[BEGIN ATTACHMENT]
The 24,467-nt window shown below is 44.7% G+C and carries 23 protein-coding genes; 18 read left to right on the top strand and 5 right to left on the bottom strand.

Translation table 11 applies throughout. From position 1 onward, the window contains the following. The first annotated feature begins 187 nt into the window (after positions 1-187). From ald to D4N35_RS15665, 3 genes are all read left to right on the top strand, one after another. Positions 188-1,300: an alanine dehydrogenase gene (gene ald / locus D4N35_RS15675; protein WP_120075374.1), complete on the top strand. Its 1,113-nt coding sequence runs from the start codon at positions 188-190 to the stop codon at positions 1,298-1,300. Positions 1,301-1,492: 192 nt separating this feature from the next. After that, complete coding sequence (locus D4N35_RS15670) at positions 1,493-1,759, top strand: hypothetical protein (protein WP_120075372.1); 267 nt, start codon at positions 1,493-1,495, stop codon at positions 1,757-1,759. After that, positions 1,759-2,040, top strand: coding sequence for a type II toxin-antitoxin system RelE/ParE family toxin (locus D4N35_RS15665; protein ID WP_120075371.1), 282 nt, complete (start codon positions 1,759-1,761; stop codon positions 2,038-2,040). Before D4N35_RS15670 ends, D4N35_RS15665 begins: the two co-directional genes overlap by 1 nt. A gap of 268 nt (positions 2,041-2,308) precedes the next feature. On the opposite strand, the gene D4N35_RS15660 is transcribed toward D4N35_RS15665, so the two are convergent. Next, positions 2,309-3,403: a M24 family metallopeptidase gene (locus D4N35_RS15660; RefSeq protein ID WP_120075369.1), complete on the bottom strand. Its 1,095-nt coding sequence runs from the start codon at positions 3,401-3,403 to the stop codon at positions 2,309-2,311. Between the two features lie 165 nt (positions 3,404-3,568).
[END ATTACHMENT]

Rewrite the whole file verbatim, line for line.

The 24,467-nt window shown below is 44.7% G+C and carries 23 protein-coding genes; 18 read left to right on the top strand and 5 right to left on the bottom strand.

Translation table 11 applies throughout. From position 1 onward, the window contains the following. The first annotated feature begins 187 nt into the window (after positions 1-187). From ald to D4N35_RS15665, 3 genes are all read left to right on the top strand, one after another. Positions 188-1,300: an alanine dehydrogenase gene (gene ald / locus D4N35_RS15675; protein WP_120075374.1), complete on the top strand. Its 1,113-nt coding sequence runs from the start codon at positions 188-190 to the stop codon at positions 1,298-1,300. Positions 1,301-1,492: 192 nt separating this feature from the next. After that, complete coding sequence (locus D4N35_RS15670) at positions 1,493-1,759, top strand: hypothetical protein (protein WP_120075372.1); 267 nt, start codon at positions 1,493-1,495, stop codon at positions 1,757-1,759. After that, positions 1,759-2,040, top strand: coding sequence for a type II toxin-antitoxin system RelE/ParE family toxin (locus D4N35_RS15665; protein ID WP_120075371.1), 282 nt, complete (start codon positions 1,759-1,761; stop codon positions 2,038-2,040). Before D4N35_RS15670 ends, D4N35_RS15665 begins: the two co-directional genes overlap by 1 nt. A gap of 268 nt (positions 2,041-2,308) precedes the next feature. On the opposite strand, the gene D4N35_RS15660 is transcribed toward D4N35_RS15665, so the two are convergent. Next, positions 2,309-3,403: a M24 family metallopeptidase gene (locus D4N35_RS15660; RefSeq protein ID WP_120075369.1), complete on the bottom strand. Its 1,095-nt coding sequence runs from the start codon at positions 3,401-3,403 to the stop codon at positions 2,309-2,311. Between the two features lie 165 nt (positions 3,404-3,568).